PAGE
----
The Indian litigation market is characterized by very high risks, where the expected outcome and rate of return from a legal dispute may be difficult to predict. While this may mean that the legal finance market tilts towards arbitrations in the near future, one cannot discount the audacious investors who may look at very high risks as a sign, and perhaps a necessary corollary to, very high returns.
Sanjeev Kapoor: With increased financial stress especially in the infrastructure, construction and energy sectors, the Hindustan Construction Company and Patel Engineering transactions pose a very promising step towards encouraging monetization of awards in India to minimize risk and ensure greater liquidity to companies.
This becomes particularly relevant since the government and public sector companies form the bulk of disputing parties in India and largely refuse to honor arbitral awards until appealed to the highest forum, the Supreme Court of India, which is time consuming and costly. Even a party who has successfully obtained an award against such entities may face a significant enforcement resistance. I expect award monetization to be more commonly used in the future to ensure greater liquidity, especially in view of the precedent set by the above instances.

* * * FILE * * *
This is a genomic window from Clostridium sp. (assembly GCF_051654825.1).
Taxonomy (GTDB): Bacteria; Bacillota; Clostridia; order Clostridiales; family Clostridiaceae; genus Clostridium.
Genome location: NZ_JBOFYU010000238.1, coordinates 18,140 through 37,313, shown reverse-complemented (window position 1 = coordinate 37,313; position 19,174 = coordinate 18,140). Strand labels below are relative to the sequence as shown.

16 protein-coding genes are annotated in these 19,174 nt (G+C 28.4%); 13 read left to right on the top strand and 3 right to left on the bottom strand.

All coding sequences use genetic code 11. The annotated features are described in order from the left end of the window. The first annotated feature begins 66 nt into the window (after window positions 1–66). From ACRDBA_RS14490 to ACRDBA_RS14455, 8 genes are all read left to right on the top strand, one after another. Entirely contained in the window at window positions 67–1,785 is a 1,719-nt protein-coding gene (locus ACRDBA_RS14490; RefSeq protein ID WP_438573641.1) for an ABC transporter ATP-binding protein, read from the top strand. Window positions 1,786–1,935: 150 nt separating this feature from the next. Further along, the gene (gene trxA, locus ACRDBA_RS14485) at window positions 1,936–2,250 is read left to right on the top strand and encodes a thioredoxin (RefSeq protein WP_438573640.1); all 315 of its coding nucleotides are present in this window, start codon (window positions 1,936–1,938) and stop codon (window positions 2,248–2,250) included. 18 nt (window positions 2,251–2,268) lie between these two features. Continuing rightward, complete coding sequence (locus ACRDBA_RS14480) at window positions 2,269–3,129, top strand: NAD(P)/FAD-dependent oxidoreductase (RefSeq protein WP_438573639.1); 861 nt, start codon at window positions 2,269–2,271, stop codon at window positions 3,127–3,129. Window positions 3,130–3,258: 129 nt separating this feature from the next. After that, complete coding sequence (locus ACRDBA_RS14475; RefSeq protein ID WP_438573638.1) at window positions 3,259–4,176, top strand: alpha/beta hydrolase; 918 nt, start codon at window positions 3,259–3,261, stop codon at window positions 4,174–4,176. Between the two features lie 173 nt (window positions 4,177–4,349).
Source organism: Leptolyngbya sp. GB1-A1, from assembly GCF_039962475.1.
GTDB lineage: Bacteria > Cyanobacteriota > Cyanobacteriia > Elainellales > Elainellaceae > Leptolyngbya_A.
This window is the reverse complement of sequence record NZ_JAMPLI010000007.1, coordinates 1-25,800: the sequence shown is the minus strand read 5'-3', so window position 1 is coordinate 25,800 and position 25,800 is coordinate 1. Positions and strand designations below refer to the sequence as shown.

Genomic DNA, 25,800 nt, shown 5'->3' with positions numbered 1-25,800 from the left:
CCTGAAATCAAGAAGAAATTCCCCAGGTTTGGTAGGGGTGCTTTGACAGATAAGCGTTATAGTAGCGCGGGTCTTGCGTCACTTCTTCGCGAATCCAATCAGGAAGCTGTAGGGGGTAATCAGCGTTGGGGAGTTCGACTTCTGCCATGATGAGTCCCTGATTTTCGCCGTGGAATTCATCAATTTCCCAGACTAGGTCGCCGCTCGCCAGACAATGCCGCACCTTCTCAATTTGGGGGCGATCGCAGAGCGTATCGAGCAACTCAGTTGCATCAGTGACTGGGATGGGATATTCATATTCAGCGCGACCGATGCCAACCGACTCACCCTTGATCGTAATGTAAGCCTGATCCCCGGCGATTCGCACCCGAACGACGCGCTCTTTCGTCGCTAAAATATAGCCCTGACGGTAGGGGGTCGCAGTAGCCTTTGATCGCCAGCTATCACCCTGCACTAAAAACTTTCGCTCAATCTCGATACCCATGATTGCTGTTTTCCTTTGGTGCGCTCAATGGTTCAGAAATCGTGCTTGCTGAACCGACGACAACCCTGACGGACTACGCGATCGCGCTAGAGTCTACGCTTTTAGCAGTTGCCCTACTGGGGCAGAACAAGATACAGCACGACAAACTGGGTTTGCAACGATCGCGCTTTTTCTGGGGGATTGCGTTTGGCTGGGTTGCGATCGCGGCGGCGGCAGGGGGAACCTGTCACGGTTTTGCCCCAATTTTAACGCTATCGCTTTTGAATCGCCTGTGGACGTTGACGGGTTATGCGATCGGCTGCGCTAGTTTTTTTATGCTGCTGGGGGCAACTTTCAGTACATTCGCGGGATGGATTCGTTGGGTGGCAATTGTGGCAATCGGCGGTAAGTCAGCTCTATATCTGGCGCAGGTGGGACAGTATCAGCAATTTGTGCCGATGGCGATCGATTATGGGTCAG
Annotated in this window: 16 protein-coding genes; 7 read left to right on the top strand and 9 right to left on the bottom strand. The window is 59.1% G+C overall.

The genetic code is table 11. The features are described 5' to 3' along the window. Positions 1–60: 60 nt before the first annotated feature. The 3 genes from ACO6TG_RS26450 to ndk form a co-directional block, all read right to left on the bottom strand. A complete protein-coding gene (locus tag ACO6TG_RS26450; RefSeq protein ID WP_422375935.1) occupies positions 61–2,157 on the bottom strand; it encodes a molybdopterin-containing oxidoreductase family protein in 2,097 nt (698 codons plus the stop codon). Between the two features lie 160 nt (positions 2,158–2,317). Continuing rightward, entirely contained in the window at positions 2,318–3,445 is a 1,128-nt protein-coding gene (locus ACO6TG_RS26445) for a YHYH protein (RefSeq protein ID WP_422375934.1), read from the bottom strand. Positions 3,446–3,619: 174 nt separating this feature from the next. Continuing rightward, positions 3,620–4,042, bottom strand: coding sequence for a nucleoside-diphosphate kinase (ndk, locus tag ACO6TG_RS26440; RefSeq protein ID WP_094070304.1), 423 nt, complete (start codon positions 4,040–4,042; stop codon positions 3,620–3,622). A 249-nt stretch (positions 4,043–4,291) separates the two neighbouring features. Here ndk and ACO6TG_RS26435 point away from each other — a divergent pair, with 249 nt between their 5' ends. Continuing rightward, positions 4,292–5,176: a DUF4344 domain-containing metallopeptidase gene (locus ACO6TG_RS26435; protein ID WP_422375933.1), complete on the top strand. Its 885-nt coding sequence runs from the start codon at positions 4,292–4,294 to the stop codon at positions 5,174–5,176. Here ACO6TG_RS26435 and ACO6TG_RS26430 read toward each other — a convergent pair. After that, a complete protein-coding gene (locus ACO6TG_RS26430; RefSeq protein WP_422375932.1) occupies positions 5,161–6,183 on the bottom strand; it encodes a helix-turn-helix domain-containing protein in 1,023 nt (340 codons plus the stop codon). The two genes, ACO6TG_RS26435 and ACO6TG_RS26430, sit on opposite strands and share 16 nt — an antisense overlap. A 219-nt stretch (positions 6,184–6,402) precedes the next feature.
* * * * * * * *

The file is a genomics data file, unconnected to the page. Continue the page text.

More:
In an encouraging development, the Indian government has proposed a policy initiative for public sector entities in the event of a challenge to the award to deposit up to 75 percent of the arbitration award against the security of a bank guarantee to be issued by the award holder. This is to ensure private parties are not driven into insolvency by being deprived the award amount during the course of the challenge.
However, even this does not mean that the award holder will receive the award amount, which is likely to remain in deposit with the court. The award holder may still be subject to liquidity constraints and award monetization may provide a critical solution.